Wow, that’s a good question, Rajshree. I think … so you’re right, a lot of war stories, a lot of horror stories. More than anything else, a lot of battle scars. And what that’s left me with is, (a) a respect for where the organisation wants to go. I think the challenge that I see most, I struggled with, and many of my practitioners that I work with struggled with, is, we are still observers to many of the change—whether we are a senior employee in an organisation, who has been given the portfolio of managing such change, or we are an external consultant being given the responsibility or the mandate of delivering a particular change—we have a ringside seat. And with that ringside seat, we can see that, well, there are many facets to this change, and this is working, this is not working, perhaps we should define it differently. We have a lot of opinions. We have a lot of thoughts. And most important, we have our own set of values. So, I guess the number one thought I would share with anyone else, anyone getting into this field is, be comfortable with guiding the organisation through the change ‘it’ wants, versus the change that ‘you’ think is more appropriate. This is something that bites us in the backside at very many junctures of a particular change, right. As you engage in a change, the first thing might be okay, it’s perfect. But as you run into issues, you might say, why not this, why not that? Keep in mind that the organisation chose to change in its form and shape for a set of reasons, and we might not know all of those reasons. That would be my first comment. I think, to that extent, the thing worth keeping in mind is appreciating the organisation as a system. View it, not just as, okay, this function is going to this change, and it’s applying to these employees, etc etc. It’s not just about getting … getting it done as simply as that because the employees undergoing the change are interacting with the rest of the organisation. This function got the budget from the rest of the organisation, things may not be as seamless … as seamless as the organisation chart looks. The organisation chart says this group applies this change on this team and we are done. But it’s not as simple as that. The organisation is a living system, and that entails us to think beyond the specifics of the change itself. And notice my first two points are pulling us in different directions. The first point I’m saying, leave the changes definition, the vein in the form and shape you saw it. And the second one I’m saying, remember that this change is like a drop of water in a lake and it’s going to have ripples all through the organisation, I’m saying both. Which means the one thing that holds us anchored doing change management well, is having the integrity to be able to call out these issues as you face them to the right roles, right positions, but maintaining the credibility of steering the organisation towards change. You’re not at any point saying, ‘Ha, if this is the form of the change, I’m not going to do this anymore.’ You’re instead signing on to making the change successful. These are, as a professional, in the change management field something we need to be very comfortable with. Viewing it as a system, while understanding that your mandate in this change is X, Y, and Z. And as you run into issues with this, having the right conversations with the right people, whilst staying in your role, while having the credibility, maintain the credibility of delivering that change. To do all this, metrics help a lot. Being objective helps a lot. Making sure that you’re having the right set of goalposts, helps enormously. So, you’re not talking emotions, and opinions and anecdotes, you’re instead pointing to data and saying this data is pointing to this direction. How, what decision should we make? Which means you’re also helping others do change management really, really well. This is not about you doing change management. Research, PROSCI research tells us that employees like to be led through the change by their chain of command. We know this intuitively, but data also points to the same direction. They would like the people who have a shared context with them, lead them through change, which means use the data in these conversations, use the data and be objective to help those leaders give the right guidance to their teams.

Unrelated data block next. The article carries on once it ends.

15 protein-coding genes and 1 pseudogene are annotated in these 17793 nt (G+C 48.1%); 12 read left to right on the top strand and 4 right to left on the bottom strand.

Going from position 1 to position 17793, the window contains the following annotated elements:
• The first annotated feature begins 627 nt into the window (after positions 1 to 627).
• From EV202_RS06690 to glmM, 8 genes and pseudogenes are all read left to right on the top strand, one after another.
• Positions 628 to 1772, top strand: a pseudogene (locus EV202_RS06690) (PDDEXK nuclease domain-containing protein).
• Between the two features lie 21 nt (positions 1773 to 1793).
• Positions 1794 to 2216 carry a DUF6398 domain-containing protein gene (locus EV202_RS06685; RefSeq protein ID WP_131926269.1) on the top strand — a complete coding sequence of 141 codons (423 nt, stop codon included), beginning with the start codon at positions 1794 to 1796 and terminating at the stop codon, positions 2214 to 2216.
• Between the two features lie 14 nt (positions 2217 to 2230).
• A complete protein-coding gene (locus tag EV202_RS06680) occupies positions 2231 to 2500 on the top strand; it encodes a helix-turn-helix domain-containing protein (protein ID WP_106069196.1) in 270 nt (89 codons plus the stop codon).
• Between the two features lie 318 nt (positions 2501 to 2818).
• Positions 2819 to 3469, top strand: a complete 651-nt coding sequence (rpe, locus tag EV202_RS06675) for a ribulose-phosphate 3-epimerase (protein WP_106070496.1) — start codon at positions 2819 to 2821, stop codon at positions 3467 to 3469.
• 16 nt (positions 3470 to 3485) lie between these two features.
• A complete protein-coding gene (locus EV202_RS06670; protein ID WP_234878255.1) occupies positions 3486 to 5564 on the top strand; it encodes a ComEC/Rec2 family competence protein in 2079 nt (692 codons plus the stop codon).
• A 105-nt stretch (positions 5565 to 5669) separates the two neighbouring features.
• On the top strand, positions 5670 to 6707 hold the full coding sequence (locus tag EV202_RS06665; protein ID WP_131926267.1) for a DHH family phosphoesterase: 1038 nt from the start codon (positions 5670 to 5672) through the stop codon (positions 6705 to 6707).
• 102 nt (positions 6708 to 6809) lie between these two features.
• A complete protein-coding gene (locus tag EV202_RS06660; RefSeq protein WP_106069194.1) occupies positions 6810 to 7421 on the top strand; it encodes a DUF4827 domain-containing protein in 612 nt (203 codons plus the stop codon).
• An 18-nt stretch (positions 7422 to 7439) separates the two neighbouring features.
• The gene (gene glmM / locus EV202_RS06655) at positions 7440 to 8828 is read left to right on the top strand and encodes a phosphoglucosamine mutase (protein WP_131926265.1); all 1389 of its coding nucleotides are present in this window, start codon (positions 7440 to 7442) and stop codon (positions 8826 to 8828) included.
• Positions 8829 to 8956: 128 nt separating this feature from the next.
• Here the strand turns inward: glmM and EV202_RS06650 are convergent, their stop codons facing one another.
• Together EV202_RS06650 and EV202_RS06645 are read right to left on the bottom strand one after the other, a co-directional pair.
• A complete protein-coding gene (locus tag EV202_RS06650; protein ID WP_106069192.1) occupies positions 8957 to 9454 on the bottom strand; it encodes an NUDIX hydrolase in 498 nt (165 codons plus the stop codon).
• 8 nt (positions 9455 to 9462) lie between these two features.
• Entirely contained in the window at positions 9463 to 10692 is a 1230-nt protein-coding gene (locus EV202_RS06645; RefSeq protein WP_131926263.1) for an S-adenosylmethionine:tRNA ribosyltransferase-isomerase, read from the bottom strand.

And probably the last couple of points I would make is – be aware that there is a short game here and a long game here. The long game, of course, is that the change comes through, it flies well, it sticks. That’s the long game, no doubt about it. But the short play over here is that you are working well with your fellow travellers. Who are your fellow travellers? Again, wearing a PROSCI hat, the fellow travellers in this case are, one, the sponsor, the leader who said, “Let this change happen, I want this change in the organisation, I need this change.” That’s one fellow traveller. The other fellow traveller is your project team. Your project team who’s figuring out the technical aspects of this change and making the change land. So, in the short play, if you’re not … if you’re not able to work with these fellow travellers, guide them, help them make the larger decisions, clearer decisions, you’re not going to get … you’re not going to be able to succeed in the overall change. I hope that was not a lot of things to keep in mind. But these are very real things, and as a change practitioner, I run into these all the time.